The lead­ing Ital­ian com­pany in the cold cut sec­tor suc­cess­fully brings the most sump­tu­ous sausage to the Amer­i­can ta­ble

All About Italy (USA) - - Contents - Elis­a­betta Pasca

There are fla­vors that be­long to his­tory and know how to travel through time while leav­ing an in­deli­ble mark on the palate and in the people’s col­lec­tive imag­i­na­tion. These dis­tinc­tive tastes are able to pass through the ages en­hanc­ing them­selves with an in­trin­sic value that makes them a shared her­itage, a com­mon ter­ri­tory. Mortadella, freshly cut, is part of this ex­clu­sive type of food prod­uct and be­com­ing a sym­bol, a melt­ing pot of cul­ture. Its ori­gins date back to pre-ro­man times.

The ap­pre­ci­a­tion of this sump­tu­ous sausage was found on a stone plate dat­ing back to Im­pe­rial Rome por­tray­ing seven small pigs graz­ing and a mor­tar and pes­tle. The Ro­mans, in fact, knew how to cre­ate this de­light by us­ing the mor­tar, or “mor­tar­ium”, to crush and knead the pork with spices and salt: this finely ground mix­ture was called “mur­ta­tum”. Other schools of thought sug­gest that the word “mortadella” comes from “myr­ta­tum”, the Latin name for myr­tle, an aro­matic spice used to sub­sti­tute pep­per and cre­ate the un­mis­tak­able

char­ac­ter of this sausage known as “farci­men myr­ta­tum”. The fla­vor of mortadella has al­ways been undis­puted, so much so as to be men­tioned by both Pliny the El­der, Ro­man author, nat­u­ral­ist and nat­u­ral philoso­pher and Varro, Ro­man scholar and writer. How­ever, it wasn’t un­til the early 1600s that the first true recipe for mortadella was writ­ten. Chron­i­cled by the agron­o­mist Vincenzo Ta­nara, with an ex­act list of in­gre­di­ents it con­tained a much greater quan­tity of fat than to­day’s ver­sion. 1661 is a de­ci­sive year for the queen of sausages. Car­di­nal Giro­lamo Far­nese in fact is­sued a no­tice that coded the pro­duc­tion of mortadella, thus giv­ing rise to one of the first reg­u­la­tory in­stances sim­i­lar to those of the cur­rent PDO or PGI trade­marks. Ro­vagnati em­braces this glo­ri­ous his­tory, en­dors­ing the com­pany’s nat­u­ral in­cli­na­tion for qual­ity, un­der­lined by metic­u­lous at­ten­tion to the safety and good­ness of its prod­ucts. Ex­cel­lence such as mortadella could only be cel­e­brated by a brand that has al­ways been com­mit­ted to safe­guard­ing the au­then­tic­ity of Ital­ian fla­vors, help­ing to make them fa­mous and ap­pre­ci­ated through­out the world.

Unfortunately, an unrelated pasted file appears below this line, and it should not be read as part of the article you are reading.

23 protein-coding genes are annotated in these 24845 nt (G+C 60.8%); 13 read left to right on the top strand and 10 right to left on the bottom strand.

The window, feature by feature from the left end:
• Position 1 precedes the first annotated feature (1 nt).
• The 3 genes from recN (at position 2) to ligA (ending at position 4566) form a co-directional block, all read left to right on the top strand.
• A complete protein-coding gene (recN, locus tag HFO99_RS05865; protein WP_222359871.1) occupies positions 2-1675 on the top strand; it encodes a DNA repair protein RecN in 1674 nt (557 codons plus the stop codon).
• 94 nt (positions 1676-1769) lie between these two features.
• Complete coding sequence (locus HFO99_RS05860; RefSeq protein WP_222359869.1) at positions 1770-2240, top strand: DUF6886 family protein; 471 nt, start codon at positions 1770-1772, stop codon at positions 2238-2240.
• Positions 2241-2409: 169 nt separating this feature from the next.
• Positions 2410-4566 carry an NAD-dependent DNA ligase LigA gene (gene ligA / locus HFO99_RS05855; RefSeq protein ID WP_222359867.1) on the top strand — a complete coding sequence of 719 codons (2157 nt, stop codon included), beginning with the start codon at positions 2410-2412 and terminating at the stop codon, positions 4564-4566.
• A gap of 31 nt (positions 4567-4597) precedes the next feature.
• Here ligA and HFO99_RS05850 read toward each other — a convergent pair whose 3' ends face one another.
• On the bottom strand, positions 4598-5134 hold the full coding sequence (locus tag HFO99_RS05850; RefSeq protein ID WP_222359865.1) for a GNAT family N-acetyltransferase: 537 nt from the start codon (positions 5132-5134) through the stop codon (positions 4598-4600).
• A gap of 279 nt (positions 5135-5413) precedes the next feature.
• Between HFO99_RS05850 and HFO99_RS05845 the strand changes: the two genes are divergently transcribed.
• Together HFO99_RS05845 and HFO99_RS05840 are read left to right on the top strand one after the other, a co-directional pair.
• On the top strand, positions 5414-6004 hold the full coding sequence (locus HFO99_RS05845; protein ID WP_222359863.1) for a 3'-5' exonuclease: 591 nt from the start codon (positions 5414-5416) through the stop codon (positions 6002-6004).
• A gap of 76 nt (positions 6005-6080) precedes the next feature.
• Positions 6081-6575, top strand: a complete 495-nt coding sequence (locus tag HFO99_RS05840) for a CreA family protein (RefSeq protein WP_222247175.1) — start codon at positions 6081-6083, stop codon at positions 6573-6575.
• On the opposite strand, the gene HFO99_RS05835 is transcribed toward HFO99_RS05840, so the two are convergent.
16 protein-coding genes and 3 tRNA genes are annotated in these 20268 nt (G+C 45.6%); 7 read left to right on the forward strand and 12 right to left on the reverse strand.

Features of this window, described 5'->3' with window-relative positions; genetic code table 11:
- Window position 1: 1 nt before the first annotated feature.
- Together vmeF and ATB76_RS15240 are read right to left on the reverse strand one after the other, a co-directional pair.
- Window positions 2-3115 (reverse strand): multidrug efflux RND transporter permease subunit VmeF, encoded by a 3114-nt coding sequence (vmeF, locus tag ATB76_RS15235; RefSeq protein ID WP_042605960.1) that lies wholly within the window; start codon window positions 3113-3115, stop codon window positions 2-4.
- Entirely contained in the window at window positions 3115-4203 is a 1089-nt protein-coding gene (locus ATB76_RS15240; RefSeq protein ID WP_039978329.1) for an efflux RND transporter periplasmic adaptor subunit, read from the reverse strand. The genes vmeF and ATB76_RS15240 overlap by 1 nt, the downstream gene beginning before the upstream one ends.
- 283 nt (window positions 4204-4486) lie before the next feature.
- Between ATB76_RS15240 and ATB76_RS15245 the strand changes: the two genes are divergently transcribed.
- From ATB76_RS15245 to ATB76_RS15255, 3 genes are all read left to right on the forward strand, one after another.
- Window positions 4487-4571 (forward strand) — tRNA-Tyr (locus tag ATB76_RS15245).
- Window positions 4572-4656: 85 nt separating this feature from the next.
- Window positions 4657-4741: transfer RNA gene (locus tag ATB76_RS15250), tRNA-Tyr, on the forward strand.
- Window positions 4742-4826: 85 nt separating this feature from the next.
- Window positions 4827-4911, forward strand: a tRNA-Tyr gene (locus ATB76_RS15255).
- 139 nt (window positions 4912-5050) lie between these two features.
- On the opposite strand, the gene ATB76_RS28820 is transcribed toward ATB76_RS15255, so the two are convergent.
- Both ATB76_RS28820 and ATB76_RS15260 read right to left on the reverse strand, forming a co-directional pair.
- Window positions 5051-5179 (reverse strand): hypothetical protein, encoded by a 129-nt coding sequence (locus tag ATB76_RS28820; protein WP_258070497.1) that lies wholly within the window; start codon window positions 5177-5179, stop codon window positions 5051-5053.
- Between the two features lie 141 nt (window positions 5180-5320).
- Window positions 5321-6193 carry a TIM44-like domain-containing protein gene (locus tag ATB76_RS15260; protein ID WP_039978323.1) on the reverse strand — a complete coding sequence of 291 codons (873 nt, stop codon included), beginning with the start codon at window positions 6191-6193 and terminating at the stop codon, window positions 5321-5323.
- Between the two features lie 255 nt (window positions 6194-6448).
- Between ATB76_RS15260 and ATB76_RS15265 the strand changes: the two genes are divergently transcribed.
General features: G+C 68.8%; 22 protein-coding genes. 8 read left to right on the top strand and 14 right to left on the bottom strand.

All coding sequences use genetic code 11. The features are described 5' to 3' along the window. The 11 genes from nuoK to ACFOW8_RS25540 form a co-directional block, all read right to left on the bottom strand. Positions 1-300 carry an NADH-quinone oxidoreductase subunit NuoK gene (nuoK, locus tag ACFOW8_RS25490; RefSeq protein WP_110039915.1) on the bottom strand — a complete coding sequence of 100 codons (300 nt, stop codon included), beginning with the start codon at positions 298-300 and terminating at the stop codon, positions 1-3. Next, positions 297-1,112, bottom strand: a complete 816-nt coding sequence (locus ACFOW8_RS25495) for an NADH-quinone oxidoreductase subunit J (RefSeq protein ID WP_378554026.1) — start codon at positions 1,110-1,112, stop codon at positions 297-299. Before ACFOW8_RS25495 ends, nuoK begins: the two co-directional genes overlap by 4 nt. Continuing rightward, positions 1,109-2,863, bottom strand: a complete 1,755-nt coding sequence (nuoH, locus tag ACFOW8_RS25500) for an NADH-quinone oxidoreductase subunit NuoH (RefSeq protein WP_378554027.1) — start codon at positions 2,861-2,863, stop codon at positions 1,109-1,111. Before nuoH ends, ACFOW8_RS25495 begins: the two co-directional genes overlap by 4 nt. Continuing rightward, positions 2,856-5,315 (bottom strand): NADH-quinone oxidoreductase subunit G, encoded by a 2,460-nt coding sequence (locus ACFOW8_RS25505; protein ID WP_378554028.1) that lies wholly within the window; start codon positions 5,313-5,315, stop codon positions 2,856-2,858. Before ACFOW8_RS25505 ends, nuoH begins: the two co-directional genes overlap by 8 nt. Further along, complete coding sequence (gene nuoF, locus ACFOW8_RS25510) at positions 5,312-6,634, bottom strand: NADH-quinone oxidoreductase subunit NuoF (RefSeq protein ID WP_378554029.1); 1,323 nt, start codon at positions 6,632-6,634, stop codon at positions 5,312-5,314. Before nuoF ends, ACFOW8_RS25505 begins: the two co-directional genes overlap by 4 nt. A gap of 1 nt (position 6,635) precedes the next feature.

Ro­vagnati brings Her Majesty the Mortadella to the Amer­i­can ta­ble to more and more be­come an au­thor­i­ta­tive am­bas­sador of a taste that cap­tures at first bite.

So, the Queen of Ital­ian salami, no­ble and an­cient, is ex­alted through a lov­ing and unique fab­ri­ca­tion and a world­wide dis­tri­bu­tion. In the United States, in par­tic­u­lar, its mortadella has a name that says it all: Gran Mortadella Ro­vagnati.

The Ital­ian com­pany knows the spe­cial and orig­i­nal tech­niques nec­es­sary to pro­duce a royal mortadella. It is a hard work that re­quires care and ded­i­ca­tion. Ro­vagnati stamped mor­tadel­las are pre­pared ac­cord­ing to the strictest stan­dards, from the care­ful se­lec­tion of raw ma­te­ri­als, to the grind­ing tech­niques, to the fi­nal pack­ag­ing. It all starts with the choice of pork cuts. Ro­vagnati se­lects only 100% Ital­ian meats, pre­fer­ring the shoul­der and the throat, which holds the finest fat. The lean parts of the an­i­mal are minced three times in or­der to ob­tain a re­ally creamy mix­ture, to which fat cubes are then added. The fill­ing is then stuffed into cas­ings of dif­fer­ent sizes, and fi­nally cooked. The mo­ment of cook­ing is cru­cial, as it gives the mortadella its dis­tinc­tive fla­vor and its un­mis­tak­able ten­der­ness, while pre­serv­ing the organolep­tic char­ac­ter­is­tics of the meat. Not by chance, Ro­vagnati uses tra­di­tional brick ovens suitable for dry cook­ing that lasts up to 26 hours with ris­ing tem­per­a­tures, to in­te­grate the fat cubes, while keep­ing the meat com­pact and soft. A qual­ity prod­uct can­not go un­no­ticed. Even its color, the bright pink of the lean­est part en­cir­cling the de­fin­i­tive white of the fat cubes. The joy of see­ing this mortadella is im­me­di­ately ac­com­pa­nied by the en­joy­ment of its smell, thanks to the in­tense and ap­pe­tiz­ing aroma it gives off. Ro­vagnati in­ter­prets the Mortadella as a sym­phonic ar­range­ment, of­fer­ing a com­plete range, from the clas­sic style to mortadella with pis­ta­chios and truf­fles,

The ver­sa­til­ity of mortadella makes it the fo­cus to un­usual food com­bi­na­tions like grapes and pears and bev­er­ages like Lam­br­usco, sparkling white wine, or even beer.

the crown­ing of an evo­lu­tion of taste al­ways steeped in his­tory. Ro­vagnati also brings His Majesty the Mortadella to the tables of Amer­i­cans to be­come more and more an au­thor­i­ta­tive am­bas­sador of a taste that cap­tures at first bite. The ver­sa­til­ity of mortadella makes it the pro­tag­o­nist of un­usual com­bi­na­tions that ex­cite plea­sure, from fruits like grapes and pears, to Lam­br­usco or sparkling white wine, not to men­tion beer.

The aware­ness re­mains that mortadella is the most sub­lime of cured meats, a suc­cu­lent fra­grant source of plea­sure, a sin of glut­tony to yield to with­out too much re­sis­tance. Gran Mortadella Ro­vagnati is the supreme ex­al­ta­tion of this ex­cel­lence: it is cut into thin slices and sa­vored im­me­di­ately, it is wel­comed in a soft rosette to hold in hand and bite en­thu­si­as­ti­cally. Mortadella is not sim­ple nour­ish­ment for the body, it is food for the soul, which makes us feel bet­ter all around.

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